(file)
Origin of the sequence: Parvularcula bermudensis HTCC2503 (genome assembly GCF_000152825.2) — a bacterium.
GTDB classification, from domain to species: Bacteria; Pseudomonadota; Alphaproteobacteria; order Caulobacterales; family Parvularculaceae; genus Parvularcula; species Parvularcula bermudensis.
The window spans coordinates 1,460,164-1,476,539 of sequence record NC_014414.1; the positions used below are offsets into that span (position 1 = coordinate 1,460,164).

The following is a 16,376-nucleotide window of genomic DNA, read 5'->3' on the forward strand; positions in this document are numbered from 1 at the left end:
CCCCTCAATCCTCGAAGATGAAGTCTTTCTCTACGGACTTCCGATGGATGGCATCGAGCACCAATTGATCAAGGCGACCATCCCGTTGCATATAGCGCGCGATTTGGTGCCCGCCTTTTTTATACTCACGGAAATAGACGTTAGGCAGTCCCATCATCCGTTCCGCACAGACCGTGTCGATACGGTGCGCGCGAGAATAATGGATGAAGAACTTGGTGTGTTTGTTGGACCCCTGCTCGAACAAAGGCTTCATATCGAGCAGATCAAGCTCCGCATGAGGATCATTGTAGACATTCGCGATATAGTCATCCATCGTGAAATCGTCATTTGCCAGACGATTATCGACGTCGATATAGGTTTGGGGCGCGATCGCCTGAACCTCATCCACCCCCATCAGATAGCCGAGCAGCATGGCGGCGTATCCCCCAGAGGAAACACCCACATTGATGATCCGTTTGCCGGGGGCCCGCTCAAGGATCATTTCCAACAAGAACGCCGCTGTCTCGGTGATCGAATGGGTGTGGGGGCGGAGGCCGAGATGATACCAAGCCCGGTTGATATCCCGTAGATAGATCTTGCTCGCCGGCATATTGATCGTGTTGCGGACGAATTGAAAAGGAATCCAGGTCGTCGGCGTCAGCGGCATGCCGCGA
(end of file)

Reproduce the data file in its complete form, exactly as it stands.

Origin of the sequence: Parvularcula bermudensis HTCC2503 (genome assembly GCF_000152825.2) — a bacterium.
GTDB classification, from domain to species: Bacteria; Pseudomonadota; Alphaproteobacteria; order Caulobacterales; family Parvularculaceae; genus Parvularcula; species Parvularcula bermudensis.
The window spans coordinates 1,460,164-1,476,539 of sequence record NC_014414.1; the positions used below are offsets into that span (position 1 = coordinate 1,460,164).

The following is a 16,376-nucleotide window of genomic DNA, read 5'->3' on the forward strand; positions in this document are numbered from 1 at the left end:
CCCCTCAATCCTCGAAGATGAAGTCTTTCTCTACGGACTTCCGATGGATGGCATCGAGCACCAATTGATCAAGGCGACCATCCCGTTGCATATAGCGCGCGATTTGGTGCCCGCCTTTTTTATACTCACGGAAATAGACGTTAGGCAGTCCCATCATCCGTTCCGCACAGACCGTGTCGATACGGTGCGCGCGAGAATAATGGATGAAGAACTTGGTGTGTTTGTTGGACCCCTGCTCGAACAAAGGCTTCATATCGAGCAGATCAAGCTCCGCATGAGGATCATTGTAGACATTCGCGATATAGTCATCCATCGTGAAATCGTCATTTGCCAGACGATTATCGACGTCGATATAGGTTTGGGGCGCGATCGCCTGAACCTCATCCACCCCCATCAGATAGCCGAGCAGCATGGCGGCGTATCCCCCAGAGGAAACACCCACATTGATGATCCGTTTGCCGGGGGCCCGCTCAAGGATCATTTCCAACAAGAACGCCGCTGTCTCGGTGATCGAATGGGTGTGGGGGCGGAGGCCGAGATGATACCAAGCCCGGTTGATATCCCGTAGATAGATCTTGCTCGCCGGCATATTGATCGTGTTGCGGACGAATTGAAAAGGAATCCAGGTCGTCGGCGTCAGCGGCATGCCGCGA